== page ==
Activist, writer, sex-positive feminist, single mother, sandgroper, grumpy old woman.

Wednesday, June 2, 2010

Happy International Whores Day!

The history behind International Whores Day is one of my favourite stories in the whole wide world; demonstrating the determination and resilience of sex workers, the kindness of strangers, and the strength and solidarity of women.

On the 2nd of June in 1975, around 100 street-based sex workers decided they'd had a gutful of police being more interested in harassing and arresting them, than in solving murders and other crimes committed against them. They took over a church and staged a sit-in, in protest.

As the days wore on, the police became more and more impatient. Instead of attempting to negotiate with the sex workers and resolve their issues, the police just threatened them with increasingly harsh penalties. When the protesters still showed no sign of backing down after a full week in the church, the police announced that they were going to have the sex workers' children removed from their homes.

This cruel threat outraged the women of Lyon, who promptly walked into the church and joined the sex workers in solidarity. If you're going to remove the sex workers' children, the women said, then you're going to have to remove ALL our children - because how can you tell the difference between one mother and the next?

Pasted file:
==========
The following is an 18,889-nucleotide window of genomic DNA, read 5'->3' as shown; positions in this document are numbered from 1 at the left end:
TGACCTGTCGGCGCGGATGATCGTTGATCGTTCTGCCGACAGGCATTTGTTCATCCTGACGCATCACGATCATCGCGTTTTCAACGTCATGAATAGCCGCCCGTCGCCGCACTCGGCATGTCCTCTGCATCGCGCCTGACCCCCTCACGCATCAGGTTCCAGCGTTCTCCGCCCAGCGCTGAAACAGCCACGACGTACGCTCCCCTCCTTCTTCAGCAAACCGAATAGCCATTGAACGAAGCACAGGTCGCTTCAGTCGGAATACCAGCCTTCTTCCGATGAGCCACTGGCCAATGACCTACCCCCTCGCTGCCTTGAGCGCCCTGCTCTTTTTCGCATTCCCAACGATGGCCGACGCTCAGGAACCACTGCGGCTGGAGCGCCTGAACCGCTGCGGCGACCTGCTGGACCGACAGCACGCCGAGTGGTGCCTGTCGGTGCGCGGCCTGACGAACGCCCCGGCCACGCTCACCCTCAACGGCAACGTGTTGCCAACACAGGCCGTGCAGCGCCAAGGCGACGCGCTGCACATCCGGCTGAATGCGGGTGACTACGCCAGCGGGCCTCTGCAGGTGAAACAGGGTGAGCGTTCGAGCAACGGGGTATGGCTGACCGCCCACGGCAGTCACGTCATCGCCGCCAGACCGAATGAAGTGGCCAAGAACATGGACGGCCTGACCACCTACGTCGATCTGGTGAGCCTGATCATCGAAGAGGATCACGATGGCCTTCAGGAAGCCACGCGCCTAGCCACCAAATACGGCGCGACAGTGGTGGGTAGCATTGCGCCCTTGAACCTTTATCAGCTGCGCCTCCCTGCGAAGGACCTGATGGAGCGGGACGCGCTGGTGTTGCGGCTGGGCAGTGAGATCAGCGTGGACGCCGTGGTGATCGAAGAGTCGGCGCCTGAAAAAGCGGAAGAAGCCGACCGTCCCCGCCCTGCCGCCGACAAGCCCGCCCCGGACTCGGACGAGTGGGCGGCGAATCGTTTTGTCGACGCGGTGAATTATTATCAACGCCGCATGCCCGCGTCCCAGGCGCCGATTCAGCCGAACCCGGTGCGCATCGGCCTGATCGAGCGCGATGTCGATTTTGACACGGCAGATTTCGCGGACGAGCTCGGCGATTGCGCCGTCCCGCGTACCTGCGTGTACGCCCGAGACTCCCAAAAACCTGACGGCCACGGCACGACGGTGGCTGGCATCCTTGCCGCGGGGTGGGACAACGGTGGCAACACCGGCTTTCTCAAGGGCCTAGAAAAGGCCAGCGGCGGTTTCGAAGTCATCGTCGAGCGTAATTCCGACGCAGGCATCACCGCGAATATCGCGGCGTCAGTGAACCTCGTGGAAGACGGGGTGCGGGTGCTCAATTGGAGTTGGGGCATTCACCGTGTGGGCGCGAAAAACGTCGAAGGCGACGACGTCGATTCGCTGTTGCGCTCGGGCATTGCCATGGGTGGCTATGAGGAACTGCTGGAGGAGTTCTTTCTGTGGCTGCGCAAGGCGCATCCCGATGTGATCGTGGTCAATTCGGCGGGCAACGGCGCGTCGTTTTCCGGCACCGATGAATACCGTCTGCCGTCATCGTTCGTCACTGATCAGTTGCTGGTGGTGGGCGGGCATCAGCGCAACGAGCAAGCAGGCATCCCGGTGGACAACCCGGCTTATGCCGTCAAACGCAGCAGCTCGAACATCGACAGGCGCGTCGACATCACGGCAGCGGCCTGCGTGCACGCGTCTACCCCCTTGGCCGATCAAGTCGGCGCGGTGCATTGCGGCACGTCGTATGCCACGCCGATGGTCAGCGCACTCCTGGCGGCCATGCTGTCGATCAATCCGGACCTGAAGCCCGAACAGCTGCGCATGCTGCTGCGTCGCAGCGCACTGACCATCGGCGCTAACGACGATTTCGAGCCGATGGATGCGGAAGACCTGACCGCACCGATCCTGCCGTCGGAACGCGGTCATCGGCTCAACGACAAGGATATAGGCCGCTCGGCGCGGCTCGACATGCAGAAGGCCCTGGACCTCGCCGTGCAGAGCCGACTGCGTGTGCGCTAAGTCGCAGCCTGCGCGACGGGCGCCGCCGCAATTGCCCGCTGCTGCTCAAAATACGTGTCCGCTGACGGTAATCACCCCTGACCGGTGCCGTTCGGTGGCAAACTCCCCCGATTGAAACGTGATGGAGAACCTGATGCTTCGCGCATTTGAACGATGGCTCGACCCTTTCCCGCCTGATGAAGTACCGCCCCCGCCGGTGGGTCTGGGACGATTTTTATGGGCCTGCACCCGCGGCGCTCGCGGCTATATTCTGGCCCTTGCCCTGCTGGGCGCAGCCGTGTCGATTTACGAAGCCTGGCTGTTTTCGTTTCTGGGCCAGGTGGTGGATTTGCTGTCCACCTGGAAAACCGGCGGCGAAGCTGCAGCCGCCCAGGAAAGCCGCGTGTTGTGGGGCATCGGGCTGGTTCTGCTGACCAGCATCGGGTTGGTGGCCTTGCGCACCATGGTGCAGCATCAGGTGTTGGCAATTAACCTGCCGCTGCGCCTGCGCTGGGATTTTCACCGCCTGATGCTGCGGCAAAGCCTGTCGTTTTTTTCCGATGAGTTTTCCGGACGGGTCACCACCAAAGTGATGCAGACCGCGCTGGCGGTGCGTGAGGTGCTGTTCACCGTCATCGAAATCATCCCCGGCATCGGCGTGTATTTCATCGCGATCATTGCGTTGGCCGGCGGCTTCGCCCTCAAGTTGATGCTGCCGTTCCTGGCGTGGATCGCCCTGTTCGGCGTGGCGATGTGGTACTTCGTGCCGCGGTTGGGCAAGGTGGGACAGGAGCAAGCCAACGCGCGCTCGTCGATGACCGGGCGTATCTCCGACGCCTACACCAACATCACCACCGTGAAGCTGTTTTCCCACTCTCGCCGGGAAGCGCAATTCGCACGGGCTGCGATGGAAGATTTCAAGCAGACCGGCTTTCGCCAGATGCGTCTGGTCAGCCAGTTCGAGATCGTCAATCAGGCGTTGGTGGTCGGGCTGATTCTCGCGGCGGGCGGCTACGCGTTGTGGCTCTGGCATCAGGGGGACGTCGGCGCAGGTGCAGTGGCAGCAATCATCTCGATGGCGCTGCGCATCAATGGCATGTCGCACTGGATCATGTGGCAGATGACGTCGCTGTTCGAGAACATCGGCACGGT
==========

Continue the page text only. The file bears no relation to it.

The police eventually stormed the church with batons and the protest ended in violence, but the sex workers' stony determination and the awesome display of solidarity from the women of Lyon empowered others to take a stand, sparking similar protests in Marseilles and Paris. In the end, many of Lyon's sex workers had their fines written off and, more importantly, full-scale police investigations into unsolved sex worker homicides were launched.

The protest in Lyon inspired sex workers around the globe to organise and become politically active, and the modern sex worker rights movement was born. In 2010, there are hundreds of sex worker organisations, networks, lobby groups and peer-based outreach services, all around the world. In places where sex work is illegal, sex workers rally for better laws and access to justice - where sex work is lawful, sex workers demand better work conditions and an end to discrimination. And across all sectors and in all nations, sex workers continue to fight for the right to have their murders investigated, to not be harassed by police, to not have their children removed, and to be accepted and supported by their community. The basic right to be treated with dignity and respect.